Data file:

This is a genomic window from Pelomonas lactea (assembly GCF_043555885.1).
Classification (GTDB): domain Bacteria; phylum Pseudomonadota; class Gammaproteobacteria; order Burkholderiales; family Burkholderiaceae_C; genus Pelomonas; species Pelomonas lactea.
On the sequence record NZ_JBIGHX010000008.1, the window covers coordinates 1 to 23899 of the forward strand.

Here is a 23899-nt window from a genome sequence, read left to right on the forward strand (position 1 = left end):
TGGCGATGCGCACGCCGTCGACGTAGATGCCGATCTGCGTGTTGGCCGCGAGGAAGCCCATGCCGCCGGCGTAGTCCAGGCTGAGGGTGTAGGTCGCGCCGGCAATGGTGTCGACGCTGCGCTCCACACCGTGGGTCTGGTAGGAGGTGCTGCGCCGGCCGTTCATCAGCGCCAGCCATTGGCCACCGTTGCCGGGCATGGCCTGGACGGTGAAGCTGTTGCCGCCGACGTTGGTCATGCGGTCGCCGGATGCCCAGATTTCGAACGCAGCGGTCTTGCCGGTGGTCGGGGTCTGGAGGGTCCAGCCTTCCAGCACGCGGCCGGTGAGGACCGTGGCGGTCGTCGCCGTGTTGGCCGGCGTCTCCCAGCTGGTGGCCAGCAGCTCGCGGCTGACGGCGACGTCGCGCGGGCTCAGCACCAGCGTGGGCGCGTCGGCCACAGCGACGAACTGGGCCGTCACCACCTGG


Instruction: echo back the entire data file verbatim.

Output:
This is a genomic window from Pelomonas lactea (assembly GCF_043555885.1).
Classification (GTDB): domain Bacteria; phylum Pseudomonadota; class Gammaproteobacteria; order Burkholderiales; family Burkholderiaceae_C; genus Pelomonas; species Pelomonas lactea.
On the sequence record NZ_JBIGHX010000008.1, the window covers coordinates 1 to 23899 of the forward strand.

Here is a 23899-nt window from a genome sequence, read left to right on the forward strand (position 1 = left end):
TGGCGATGCGCACGCCGTCGACGTAGATGCCGATCTGCGTGTTGGCCGCGAGGAAGCCCATGCCGCCGGCGTAGTCCAGGCTGAGGGTGTAGGTCGCGCCGGCAATGGTGTCGACGCTGCGCTCCACACCGTGGGTCTGGTAGGAGGTGCTGCGCCGGCCGTTCATCAGCGCCAGCCATTGGCCACCGTTGCCGGGCATGGCCTGGACGGTGAAGCTGTTGCCGCCGACGTTGGTCATGCGGTCGCCGGATGCCCAGATTTCGAACGCAGCGGTCTTGCCGGTGGTCGGGGTCTGGAGGGTCCAGCCTTCCAGCACGCGGCCGGTGAGGACCGTGGCGGTCGTCGCCGTGTTGGCCGGCGTCTCCCAGCTGGTGGCCAGCAGCTCGCGGCTGACGGCGACGTCGCGCGGGCTCAGCACCAGCGTGGGCGCGTCGGCCACAGCGACGAACTGGGCCGTCACCACCTGG